This happens after the market has turned around and run up against the prevailing wisdom. Investors who were out of the market suddenly feel left out. Institutional investors have a bigger problem. They are held accountable for performance vis-à-vis a popular market index like the Sensex or Nifty. When these indices take off, they feel compelled to chase these indices so that their performance does not suffer. This is why not only have the largest monthly FII investments have been timed with medium-term market peaks, but many large monthly investments have also come well after the market bottoms, trying to play catch up with the rally. The opposite of momentum-chasing happens when the market is sliding. At those times, momentum-chasing takes the form of selling.
Here is some data of both kinds. In October 2008, it seemed that the world would come to an end, as the global financial crisis reached its climax. Investors were shell-shocked at the ferocity with which the market had declined in a few months. For months thereafter the aftershocks were visible. FIIs were selling almost every month, quite understandably, because they were unsure of the future. However, almost all global markets made a low in early March 2009 and embarked on a massive rally. FIIs, who like retail investors, avidly watch prices (formed by millions of others) to decide what they should be doing, were net sellers even in March 2009. By April the Sensex was over 11,400, from over 9,700 in March. Did they see a train pulling out of the station?
In April 2009, FIIs invested Rs5,560 crore, an average month, by their normal standards. In the third week of May, the Congress-led government came to power, which made the Sensex shoot up to over 14,600 by the end of May. The train seemed to be certainly leaving the station now and the FIIs couldn’t miss it at any cost. They invested almost Rs14,000 crore that month—well after the Sensex was up from March 2009 lows and exactly timed with the sudden market momentum. In September 2009, as the market trended higher, they invested over Rs13,3000 crore. But chasing momentum irrespective of valuation levels can often be disastrous. The very next month of this huge investment, the Sensex promptly fell below 16,000.
Evidence of performance- or momentum-chasing is pervasive. In August 2011, the Sensex was around 18,200 when the Eurozone crisis erupted. The market fell and the FIIs turned sellers. As the market headed lower they were not buying. They were selling in a market that was already low. In November and December 2011 when the index was at around 16,000 FIIs were net sellers after turning marginal buyers in October. But when the market picked up in January 2012, the upward shift in momentum had FIIs scrambling to be net buyers, leading to the mother of performance chasing—the market peak in February 2012 when they put in their highest monthly investment ever—Rs23,236 crore. By May 2012, when the Sensex was down below 16,000, FIIs were selling!
The best examples of momentum-chasing can be found in a rising market. When the market declines, FIIs usually stop buying. When it hits 52-week or multi-year lows, they sell. This is what happened in May 2010. As the Sensex headed towards 16,000 from over 17,500 the previous month, FIIs pressed net sales of a huge Rs12,071 crore worth of stocks.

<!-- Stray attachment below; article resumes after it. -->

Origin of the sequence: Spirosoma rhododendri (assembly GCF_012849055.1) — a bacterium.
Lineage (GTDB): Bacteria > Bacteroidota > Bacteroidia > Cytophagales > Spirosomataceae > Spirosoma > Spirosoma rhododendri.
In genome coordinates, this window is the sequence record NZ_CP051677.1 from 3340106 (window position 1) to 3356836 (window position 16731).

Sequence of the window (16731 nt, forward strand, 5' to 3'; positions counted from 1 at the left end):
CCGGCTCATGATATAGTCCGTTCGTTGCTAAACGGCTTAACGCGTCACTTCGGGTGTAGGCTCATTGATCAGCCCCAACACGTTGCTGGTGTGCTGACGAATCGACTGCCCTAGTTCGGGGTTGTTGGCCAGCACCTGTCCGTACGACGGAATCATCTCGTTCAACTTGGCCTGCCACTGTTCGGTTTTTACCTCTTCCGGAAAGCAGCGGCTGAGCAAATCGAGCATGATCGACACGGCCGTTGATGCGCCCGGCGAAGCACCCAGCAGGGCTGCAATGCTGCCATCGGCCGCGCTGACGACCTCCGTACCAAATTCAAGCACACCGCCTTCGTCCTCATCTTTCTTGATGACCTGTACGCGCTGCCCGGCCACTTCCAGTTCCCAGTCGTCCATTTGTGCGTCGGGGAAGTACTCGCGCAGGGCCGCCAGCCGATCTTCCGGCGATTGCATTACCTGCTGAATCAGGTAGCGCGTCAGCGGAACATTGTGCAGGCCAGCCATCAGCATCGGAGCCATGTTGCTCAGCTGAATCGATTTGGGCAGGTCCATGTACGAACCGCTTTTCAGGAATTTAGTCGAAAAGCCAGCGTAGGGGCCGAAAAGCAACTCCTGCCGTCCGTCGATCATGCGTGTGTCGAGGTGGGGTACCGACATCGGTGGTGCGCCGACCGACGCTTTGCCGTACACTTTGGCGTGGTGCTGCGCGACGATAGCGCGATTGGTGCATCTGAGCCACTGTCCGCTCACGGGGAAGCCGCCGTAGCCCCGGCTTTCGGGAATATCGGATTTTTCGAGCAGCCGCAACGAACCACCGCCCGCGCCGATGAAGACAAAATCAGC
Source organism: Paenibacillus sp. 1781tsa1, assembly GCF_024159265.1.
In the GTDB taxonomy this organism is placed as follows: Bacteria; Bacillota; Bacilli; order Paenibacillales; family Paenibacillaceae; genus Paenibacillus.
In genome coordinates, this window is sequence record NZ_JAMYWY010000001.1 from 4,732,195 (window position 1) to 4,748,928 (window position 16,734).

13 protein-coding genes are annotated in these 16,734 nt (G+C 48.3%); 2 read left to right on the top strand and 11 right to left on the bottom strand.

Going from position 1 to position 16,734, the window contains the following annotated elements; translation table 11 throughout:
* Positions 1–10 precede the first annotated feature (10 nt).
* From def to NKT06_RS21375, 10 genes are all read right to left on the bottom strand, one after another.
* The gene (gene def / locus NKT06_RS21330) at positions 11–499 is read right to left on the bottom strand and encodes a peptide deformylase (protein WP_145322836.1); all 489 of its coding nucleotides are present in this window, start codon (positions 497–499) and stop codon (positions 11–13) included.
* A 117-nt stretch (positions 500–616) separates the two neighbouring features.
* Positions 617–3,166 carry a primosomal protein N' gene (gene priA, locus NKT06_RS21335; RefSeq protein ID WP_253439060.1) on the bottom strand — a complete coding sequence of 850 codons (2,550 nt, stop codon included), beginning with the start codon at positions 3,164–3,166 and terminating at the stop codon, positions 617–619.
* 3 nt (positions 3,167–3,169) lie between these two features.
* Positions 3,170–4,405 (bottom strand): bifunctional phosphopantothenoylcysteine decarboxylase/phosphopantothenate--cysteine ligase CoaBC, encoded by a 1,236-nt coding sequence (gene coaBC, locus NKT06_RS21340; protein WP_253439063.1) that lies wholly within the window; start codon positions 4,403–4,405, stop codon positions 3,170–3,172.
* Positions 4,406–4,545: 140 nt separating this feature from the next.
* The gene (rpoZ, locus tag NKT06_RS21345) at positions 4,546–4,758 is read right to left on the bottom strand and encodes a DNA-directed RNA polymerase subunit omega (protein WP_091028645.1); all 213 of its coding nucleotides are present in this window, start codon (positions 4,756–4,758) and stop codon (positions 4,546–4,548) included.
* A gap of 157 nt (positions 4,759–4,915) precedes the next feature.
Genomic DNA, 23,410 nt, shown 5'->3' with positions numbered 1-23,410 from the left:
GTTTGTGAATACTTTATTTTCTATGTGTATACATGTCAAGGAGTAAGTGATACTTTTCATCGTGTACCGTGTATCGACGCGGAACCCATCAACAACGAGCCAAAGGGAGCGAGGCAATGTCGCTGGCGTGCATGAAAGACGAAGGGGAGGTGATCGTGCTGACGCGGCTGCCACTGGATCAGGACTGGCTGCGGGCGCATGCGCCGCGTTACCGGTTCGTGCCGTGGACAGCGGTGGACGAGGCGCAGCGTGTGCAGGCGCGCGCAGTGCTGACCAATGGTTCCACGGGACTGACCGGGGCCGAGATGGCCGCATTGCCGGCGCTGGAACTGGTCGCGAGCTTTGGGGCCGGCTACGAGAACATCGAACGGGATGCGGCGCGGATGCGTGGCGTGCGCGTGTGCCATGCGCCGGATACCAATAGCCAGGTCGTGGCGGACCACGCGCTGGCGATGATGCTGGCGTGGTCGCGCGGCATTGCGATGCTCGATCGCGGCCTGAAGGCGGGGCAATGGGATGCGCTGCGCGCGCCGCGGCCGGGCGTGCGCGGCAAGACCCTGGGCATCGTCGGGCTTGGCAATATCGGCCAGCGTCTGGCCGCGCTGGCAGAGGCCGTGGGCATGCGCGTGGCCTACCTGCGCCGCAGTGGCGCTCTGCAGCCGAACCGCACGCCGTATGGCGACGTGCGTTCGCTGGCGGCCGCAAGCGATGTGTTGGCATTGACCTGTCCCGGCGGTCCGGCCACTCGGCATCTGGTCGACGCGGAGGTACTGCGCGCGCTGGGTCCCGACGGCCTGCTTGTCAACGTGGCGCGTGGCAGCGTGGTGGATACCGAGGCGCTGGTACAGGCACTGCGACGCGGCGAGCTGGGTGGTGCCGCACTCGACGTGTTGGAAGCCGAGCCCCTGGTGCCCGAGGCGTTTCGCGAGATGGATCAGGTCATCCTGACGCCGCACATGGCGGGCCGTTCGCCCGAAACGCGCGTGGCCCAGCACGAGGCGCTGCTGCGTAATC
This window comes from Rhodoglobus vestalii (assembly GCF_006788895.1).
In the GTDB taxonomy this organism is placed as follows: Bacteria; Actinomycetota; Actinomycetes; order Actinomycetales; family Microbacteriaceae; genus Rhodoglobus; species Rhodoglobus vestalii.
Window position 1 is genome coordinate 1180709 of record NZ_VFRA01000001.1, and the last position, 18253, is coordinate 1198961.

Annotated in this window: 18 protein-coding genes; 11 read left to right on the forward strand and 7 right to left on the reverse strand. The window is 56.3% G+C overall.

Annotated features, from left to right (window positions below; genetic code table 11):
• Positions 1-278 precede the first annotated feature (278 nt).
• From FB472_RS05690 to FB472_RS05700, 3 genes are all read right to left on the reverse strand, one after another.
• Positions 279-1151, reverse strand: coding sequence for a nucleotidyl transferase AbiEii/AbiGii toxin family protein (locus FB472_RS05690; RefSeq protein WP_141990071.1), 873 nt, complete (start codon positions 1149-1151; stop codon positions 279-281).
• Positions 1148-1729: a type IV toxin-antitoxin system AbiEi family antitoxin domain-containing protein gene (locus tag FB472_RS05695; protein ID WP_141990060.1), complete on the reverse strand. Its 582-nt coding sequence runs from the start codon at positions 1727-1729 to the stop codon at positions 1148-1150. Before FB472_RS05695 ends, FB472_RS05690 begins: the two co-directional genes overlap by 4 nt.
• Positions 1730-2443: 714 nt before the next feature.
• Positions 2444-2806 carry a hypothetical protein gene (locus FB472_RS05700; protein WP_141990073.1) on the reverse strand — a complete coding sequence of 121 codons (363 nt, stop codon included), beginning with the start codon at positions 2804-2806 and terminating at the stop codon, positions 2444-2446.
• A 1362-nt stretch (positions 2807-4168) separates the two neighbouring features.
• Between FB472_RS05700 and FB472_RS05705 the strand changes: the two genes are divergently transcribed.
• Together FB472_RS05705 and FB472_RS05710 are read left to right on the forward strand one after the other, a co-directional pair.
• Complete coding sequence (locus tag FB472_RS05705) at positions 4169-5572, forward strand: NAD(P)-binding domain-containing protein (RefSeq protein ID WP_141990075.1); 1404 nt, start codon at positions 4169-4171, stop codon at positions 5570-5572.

Retail investors jump in at the peak, buy when the market has run up and sell when the market has fallen a lot. FIIs seem to be prey to a similar behavioural pattern. They also do one other thing that retail investors do—panic selling during a severe market decline. We will look at that in the third and last instalment of this series.
Also read: Do FIIs buy high and sell low – I? Maximum buying at peak index levels
The first tranche of the IIBs-2013-14 for Rs1,000-Rs2,000 crore will be issued on 4th June, and the maturity period of these bonds will be 10 years
The Reserve Bank of India (RBI) today announced it will launch inflation-linked bonds every month, starting 4th June, to attract household savings of up to Rs15,000 crore this fiscal so as to discourage investments in gold.
“RBI, in consultation with the Government of India, has decided to launch Inflation indexed Bonds (IIBs),” the central bank said in statement.
The first tranche of the IIBs-2013-14 for Rs1,000-Rs2,000 crore will be issued on 4th June, it said, adding that the maturity period of these bonds will be 10 years. The total issue size will be Rs12,000-Rs15,000 crore in 2013-14.
After the first tranche, bonds will be issued on last Tuesday of every month.
While the first series of the bonds will be open for all class of investors, the second series issue—beginning October—will be reserved exclusively for retail investors.
RBI said the bonds are pursuant to the Budget proposal to “introduce instruments that will protect savings of poor and middle classes from inflation and incentives household sector to save in financial instruments rather than buy gold”.
Both the government as well as the RBI are concerned over the rising gold imports as its putting pressure on current account deficit (CAD), which widened to historic high of 6.7% in third quarter of 2012-13.
Gold and silver imports last month shot up 138%, year-on-year, to $7.5 billion.
Announcement of the bonds to discourage investments in gold is the second major move by RBI in the last three days. On Monday, it had placed restrictions on banks to import gold.
Giving details of the for first series of IIBs, RBI said while the coupon rate (interest rate) will remain fixed, the principal amount invested in the bonds will be linked to inflation based on Wholesale Price Index (WPI).